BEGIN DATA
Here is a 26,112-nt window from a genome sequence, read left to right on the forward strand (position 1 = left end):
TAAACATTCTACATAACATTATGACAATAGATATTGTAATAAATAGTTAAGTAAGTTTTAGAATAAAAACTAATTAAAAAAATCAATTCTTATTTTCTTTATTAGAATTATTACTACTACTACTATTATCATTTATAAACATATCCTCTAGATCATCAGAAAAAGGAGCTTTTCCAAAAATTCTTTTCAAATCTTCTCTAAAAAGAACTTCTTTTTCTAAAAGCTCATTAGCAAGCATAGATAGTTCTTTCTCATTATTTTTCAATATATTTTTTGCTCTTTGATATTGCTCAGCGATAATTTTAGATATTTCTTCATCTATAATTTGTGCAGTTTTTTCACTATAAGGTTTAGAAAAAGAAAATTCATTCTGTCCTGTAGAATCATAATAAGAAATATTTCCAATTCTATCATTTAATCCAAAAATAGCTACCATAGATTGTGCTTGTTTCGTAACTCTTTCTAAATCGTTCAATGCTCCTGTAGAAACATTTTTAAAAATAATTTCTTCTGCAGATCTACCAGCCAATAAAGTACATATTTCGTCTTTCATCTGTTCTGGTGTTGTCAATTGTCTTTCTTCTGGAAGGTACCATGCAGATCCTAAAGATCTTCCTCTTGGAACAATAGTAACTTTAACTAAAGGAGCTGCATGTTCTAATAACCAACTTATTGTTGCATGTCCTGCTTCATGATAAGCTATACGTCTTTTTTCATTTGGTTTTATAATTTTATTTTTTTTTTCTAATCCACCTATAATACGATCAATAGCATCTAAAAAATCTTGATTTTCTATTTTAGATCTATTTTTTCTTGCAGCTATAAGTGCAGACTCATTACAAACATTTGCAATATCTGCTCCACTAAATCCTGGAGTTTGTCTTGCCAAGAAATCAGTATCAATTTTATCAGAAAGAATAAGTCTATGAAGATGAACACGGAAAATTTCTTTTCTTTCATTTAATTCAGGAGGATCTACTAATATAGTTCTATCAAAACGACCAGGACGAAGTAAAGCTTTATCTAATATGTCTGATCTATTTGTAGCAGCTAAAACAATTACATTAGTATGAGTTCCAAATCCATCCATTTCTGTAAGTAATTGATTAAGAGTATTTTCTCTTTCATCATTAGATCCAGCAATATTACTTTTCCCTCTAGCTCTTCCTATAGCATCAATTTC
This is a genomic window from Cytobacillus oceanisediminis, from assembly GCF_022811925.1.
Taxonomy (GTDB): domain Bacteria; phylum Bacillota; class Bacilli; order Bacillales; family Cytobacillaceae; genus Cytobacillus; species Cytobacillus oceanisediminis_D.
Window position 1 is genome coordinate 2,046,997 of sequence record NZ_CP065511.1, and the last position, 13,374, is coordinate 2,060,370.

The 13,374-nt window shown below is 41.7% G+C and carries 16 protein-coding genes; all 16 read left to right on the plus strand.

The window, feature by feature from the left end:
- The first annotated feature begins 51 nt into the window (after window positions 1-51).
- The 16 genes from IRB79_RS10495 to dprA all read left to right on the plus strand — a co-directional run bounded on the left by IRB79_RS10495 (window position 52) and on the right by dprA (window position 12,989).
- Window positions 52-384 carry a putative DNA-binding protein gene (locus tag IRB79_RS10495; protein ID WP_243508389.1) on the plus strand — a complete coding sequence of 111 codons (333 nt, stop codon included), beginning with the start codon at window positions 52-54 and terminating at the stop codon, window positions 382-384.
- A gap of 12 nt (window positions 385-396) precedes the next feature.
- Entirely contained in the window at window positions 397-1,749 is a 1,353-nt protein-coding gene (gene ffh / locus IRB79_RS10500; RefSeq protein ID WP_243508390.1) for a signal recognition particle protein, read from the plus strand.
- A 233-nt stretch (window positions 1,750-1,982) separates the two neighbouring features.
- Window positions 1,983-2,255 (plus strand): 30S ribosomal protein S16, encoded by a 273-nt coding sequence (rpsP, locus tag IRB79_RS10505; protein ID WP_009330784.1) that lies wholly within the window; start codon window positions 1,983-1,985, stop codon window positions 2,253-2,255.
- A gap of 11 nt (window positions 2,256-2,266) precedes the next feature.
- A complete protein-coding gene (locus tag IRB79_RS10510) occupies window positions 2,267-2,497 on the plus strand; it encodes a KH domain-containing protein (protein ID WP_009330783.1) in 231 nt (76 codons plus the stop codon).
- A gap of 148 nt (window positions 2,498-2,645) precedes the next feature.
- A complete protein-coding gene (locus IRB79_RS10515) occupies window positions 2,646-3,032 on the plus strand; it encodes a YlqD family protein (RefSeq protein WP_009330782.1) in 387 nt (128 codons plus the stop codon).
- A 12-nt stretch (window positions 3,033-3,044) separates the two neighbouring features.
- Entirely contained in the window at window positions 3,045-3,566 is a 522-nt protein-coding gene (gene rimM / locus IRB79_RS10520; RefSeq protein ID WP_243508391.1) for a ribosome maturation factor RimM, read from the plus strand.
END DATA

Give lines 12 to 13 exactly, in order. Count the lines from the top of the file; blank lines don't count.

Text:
- Entirely contained in the window at window positions 397-1,749 is a 1,353-nt protein-coding gene (gene ffh / locus IRB79_RS10500; RefSeq protein ID WP_243508390.1) for a signal recognition particle protein, read from the plus strand.
- A 233-nt stretch (window positions 1,750-1,982) separates the two neighbouring features.